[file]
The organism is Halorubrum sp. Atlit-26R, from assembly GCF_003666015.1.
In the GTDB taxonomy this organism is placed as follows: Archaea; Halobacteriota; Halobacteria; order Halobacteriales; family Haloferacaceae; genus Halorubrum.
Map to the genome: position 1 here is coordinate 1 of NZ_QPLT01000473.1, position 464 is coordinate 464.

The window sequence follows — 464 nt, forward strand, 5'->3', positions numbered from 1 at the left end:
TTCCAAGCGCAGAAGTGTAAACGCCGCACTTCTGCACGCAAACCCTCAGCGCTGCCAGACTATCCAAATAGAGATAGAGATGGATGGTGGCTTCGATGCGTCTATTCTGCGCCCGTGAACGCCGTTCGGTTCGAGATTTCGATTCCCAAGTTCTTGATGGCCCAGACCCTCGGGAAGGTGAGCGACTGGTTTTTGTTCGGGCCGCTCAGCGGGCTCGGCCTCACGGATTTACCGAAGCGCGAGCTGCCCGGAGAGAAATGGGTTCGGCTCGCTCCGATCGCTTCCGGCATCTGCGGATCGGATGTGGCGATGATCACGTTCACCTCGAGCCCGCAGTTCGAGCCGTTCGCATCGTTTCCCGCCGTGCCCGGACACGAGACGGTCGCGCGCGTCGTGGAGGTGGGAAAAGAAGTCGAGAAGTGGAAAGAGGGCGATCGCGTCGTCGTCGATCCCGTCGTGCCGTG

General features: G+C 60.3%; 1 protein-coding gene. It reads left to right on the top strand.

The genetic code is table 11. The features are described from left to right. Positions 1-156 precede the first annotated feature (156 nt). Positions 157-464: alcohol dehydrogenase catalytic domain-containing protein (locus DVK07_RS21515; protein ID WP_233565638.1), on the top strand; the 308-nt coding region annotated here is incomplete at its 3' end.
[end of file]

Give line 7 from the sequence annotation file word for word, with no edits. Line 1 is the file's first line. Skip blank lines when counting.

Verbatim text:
The genetic code is table 11. The features are described from left to right. Positions 1-156 precede the first annotated feature (156 nt). Positions 157-464: alcohol dehydrogenase catalytic domain-containing protein (locus DVK07_RS21515; protein ID WP_233565638.1), on the top strand; the 308-nt coding region annotated here is incomplete at its 3' end.